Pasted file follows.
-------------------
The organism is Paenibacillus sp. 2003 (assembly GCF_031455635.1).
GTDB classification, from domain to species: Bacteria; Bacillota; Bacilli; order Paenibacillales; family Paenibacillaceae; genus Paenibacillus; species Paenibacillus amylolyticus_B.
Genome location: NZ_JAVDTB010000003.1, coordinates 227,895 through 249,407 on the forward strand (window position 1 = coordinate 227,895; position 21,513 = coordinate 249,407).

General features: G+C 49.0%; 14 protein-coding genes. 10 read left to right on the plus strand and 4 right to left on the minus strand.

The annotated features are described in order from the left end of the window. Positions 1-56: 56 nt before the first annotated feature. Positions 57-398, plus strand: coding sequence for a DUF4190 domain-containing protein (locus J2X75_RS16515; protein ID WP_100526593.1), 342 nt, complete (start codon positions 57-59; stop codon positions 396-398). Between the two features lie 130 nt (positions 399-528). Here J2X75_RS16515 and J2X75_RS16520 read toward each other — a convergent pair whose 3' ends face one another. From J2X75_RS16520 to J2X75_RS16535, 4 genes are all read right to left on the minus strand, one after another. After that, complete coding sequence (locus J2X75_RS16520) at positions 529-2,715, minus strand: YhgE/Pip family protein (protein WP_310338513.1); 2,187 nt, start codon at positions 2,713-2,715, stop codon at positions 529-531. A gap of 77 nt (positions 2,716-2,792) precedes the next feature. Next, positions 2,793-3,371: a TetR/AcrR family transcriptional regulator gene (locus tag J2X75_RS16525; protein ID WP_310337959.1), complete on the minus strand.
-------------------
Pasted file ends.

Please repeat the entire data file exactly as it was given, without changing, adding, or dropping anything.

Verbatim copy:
The organism is Paenibacillus sp. 2003 (assembly GCF_031455635.1).
GTDB classification, from domain to species: Bacteria; Bacillota; Bacilli; order Paenibacillales; family Paenibacillaceae; genus Paenibacillus; species Paenibacillus amylolyticus_B.
Genome location: NZ_JAVDTB010000003.1, coordinates 227,895 through 249,407 on the forward strand (window position 1 = coordinate 227,895; position 21,513 = coordinate 249,407).

General features: G+C 49.0%; 14 protein-coding genes. 10 read left to right on the plus strand and 4 right to left on the minus strand.

The annotated features are described in order from the left end of the window. Positions 1-56: 56 nt before the first annotated feature. Positions 57-398, plus strand: coding sequence for a DUF4190 domain-containing protein (locus J2X75_RS16515; protein ID WP_100526593.1), 342 nt, complete (start codon positions 57-59; stop codon positions 396-398). Between the two features lie 130 nt (positions 399-528). Here J2X75_RS16515 and J2X75_RS16520 read toward each other — a convergent pair whose 3' ends face one another. From J2X75_RS16520 to J2X75_RS16535, 4 genes are all read right to left on the minus strand, one after another. After that, complete coding sequence (locus J2X75_RS16520) at positions 529-2,715, minus strand: YhgE/Pip family protein (protein WP_310338513.1); 2,187 nt, start codon at positions 2,713-2,715, stop codon at positions 529-531. A gap of 77 nt (positions 2,716-2,792) precedes the next feature. Next, positions 2,793-3,371: a TetR/AcrR family transcriptional regulator gene (locus tag J2X75_RS16525; protein ID WP_310337959.1), complete on the minus strand.